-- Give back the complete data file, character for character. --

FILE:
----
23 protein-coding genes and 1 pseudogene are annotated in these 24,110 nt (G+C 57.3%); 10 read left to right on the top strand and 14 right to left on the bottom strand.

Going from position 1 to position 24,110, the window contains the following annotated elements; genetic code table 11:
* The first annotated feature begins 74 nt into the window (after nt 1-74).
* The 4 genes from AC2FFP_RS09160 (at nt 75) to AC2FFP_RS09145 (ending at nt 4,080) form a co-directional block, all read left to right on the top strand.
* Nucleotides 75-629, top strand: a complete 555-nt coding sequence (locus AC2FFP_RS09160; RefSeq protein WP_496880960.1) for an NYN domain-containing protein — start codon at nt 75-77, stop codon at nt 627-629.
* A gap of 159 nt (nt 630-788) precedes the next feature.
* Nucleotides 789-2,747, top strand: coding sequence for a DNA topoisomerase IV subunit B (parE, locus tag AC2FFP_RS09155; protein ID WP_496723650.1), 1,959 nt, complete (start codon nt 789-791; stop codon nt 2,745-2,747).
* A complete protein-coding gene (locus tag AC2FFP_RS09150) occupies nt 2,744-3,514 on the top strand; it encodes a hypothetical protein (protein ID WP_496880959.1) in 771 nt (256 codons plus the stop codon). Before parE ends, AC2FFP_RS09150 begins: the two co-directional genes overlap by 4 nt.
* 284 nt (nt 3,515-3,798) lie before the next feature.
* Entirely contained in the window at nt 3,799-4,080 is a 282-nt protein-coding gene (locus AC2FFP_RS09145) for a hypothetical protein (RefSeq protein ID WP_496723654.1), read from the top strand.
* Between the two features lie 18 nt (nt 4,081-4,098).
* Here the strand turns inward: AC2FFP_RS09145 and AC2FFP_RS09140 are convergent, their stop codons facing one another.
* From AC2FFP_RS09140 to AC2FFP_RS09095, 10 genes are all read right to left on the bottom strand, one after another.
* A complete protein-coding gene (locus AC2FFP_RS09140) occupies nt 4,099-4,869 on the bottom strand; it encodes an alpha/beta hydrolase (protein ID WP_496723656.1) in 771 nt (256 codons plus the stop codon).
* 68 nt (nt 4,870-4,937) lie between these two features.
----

23 protein-coding genes and 1 pseudogene are annotated in these 24,110 nt (G+C 57.3%); 10 read left to right on the top strand and 14 right to left on the bottom strand.

Going from position 1 to position 24,110, the window contains the following annotated elements; genetic code table 11:
* The first annotated feature begins 74 nt into the window (after nt 1-74).
* The 4 genes from AC2FFP_RS09160 (at nt 75) to AC2FFP_RS09145 (ending at nt 4,080) form a co-directional block, all read left to right on the top strand.
* Nucleotides 75-629, top strand: a complete 555-nt coding sequence (locus AC2FFP_RS09160; RefSeq protein WP_496880960.1) for an NYN domain-containing protein — start codon at nt 75-77, stop codon at nt 627-629.
* A gap of 159 nt (nt 630-788) precedes the next feature.
* Nucleotides 789-2,747, top strand: coding sequence for a DNA topoisomerase IV subunit B (parE, locus tag AC2FFP_RS09155; protein ID WP_496723650.1), 1,959 nt, complete (start codon nt 789-791; stop codon nt 2,745-2,747).
* A complete protein-coding gene (locus tag AC2FFP_RS09150) occupies nt 2,744-3,514 on the top strand; it encodes a hypothetical protein (protein ID WP_496880959.1) in 771 nt (256 codons plus the stop codon). Before parE ends, AC2FFP_RS09150 begins: the two co-directional genes overlap by 4 nt.
* 284 nt (nt 3,515-3,798) lie before the next feature.
* Entirely contained in the window at nt 3,799-4,080 is a 282-nt protein-coding gene (locus AC2FFP_RS09145) for a hypothetical protein (RefSeq protein ID WP_496723654.1), read from the top strand.
* Between the two features lie 18 nt (nt 4,081-4,098).
* Here the strand turns inward: AC2FFP_RS09145 and AC2FFP_RS09140 are convergent, their stop codons facing one another.
* From AC2FFP_RS09140 to AC2FFP_RS09095, 10 genes are all read right to left on the bottom strand, one after another.
* A complete protein-coding gene (locus AC2FFP_RS09140) occupies nt 4,099-4,869 on the bottom strand; it encodes an alpha/beta hydrolase (protein ID WP_496723656.1) in 771 nt (256 codons plus the stop codon).
* 68 nt (nt 4,870-4,937) lie between these two features.